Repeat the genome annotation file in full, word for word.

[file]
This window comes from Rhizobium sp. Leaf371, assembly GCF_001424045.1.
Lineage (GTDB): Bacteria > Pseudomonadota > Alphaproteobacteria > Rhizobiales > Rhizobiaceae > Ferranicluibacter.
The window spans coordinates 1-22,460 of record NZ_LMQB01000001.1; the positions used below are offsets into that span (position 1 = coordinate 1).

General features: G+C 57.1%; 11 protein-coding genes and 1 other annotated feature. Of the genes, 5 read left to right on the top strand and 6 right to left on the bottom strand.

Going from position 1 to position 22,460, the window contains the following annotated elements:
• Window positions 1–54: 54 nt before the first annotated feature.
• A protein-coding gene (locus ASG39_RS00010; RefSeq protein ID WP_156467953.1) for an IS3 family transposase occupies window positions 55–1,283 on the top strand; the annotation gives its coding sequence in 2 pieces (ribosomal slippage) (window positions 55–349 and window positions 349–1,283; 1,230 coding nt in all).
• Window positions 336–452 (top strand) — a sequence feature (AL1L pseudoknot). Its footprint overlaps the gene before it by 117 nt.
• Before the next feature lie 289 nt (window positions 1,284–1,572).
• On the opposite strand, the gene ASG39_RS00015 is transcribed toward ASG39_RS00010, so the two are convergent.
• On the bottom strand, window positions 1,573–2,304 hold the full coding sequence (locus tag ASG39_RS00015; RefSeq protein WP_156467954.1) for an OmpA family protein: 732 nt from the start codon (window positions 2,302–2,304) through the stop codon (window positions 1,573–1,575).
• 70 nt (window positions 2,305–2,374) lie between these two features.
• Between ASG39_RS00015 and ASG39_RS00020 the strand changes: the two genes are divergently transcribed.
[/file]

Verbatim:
This window comes from Rhizobium sp. Leaf371, assembly GCF_001424045.1.
Lineage (GTDB): Bacteria > Pseudomonadota > Alphaproteobacteria > Rhizobiales > Rhizobiaceae > Ferranicluibacter.
The window spans coordinates 1-22,460 of record NZ_LMQB01000001.1; the positions used below are offsets into that span (position 1 = coordinate 1).

General features: G+C 57.1%; 11 protein-coding genes and 1 other annotated feature. Of the genes, 5 read left to right on the top strand and 6 right to left on the bottom strand.

Going from position 1 to position 22,460, the window contains the following annotated elements:
• Window positions 1–54: 54 nt before the first annotated feature.
• A protein-coding gene (locus ASG39_RS00010; RefSeq protein ID WP_156467953.1) for an IS3 family transposase occupies window positions 55–1,283 on the top strand; the annotation gives its coding sequence in 2 pieces (ribosomal slippage) (window positions 55–349 and window positions 349–1,283; 1,230 coding nt in all).
• Window positions 336–452 (top strand) — a sequence feature (AL1L pseudoknot). Its footprint overlaps the gene before it by 117 nt.
• Before the next feature lie 289 nt (window positions 1,284–1,572).
• On the opposite strand, the gene ASG39_RS00015 is transcribed toward ASG39_RS00010, so the two are convergent.
• On the bottom strand, window positions 1,573–2,304 hold the full coding sequence (locus tag ASG39_RS00015; RefSeq protein WP_156467954.1) for an OmpA family protein: 732 nt from the start codon (window positions 2,302–2,304) through the stop codon (window positions 1,573–1,575).
• 70 nt (window positions 2,305–2,374) lie between these two features.
• Between ASG39_RS00015 and ASG39_RS00020 the strand changes: the two genes are divergently transcribed.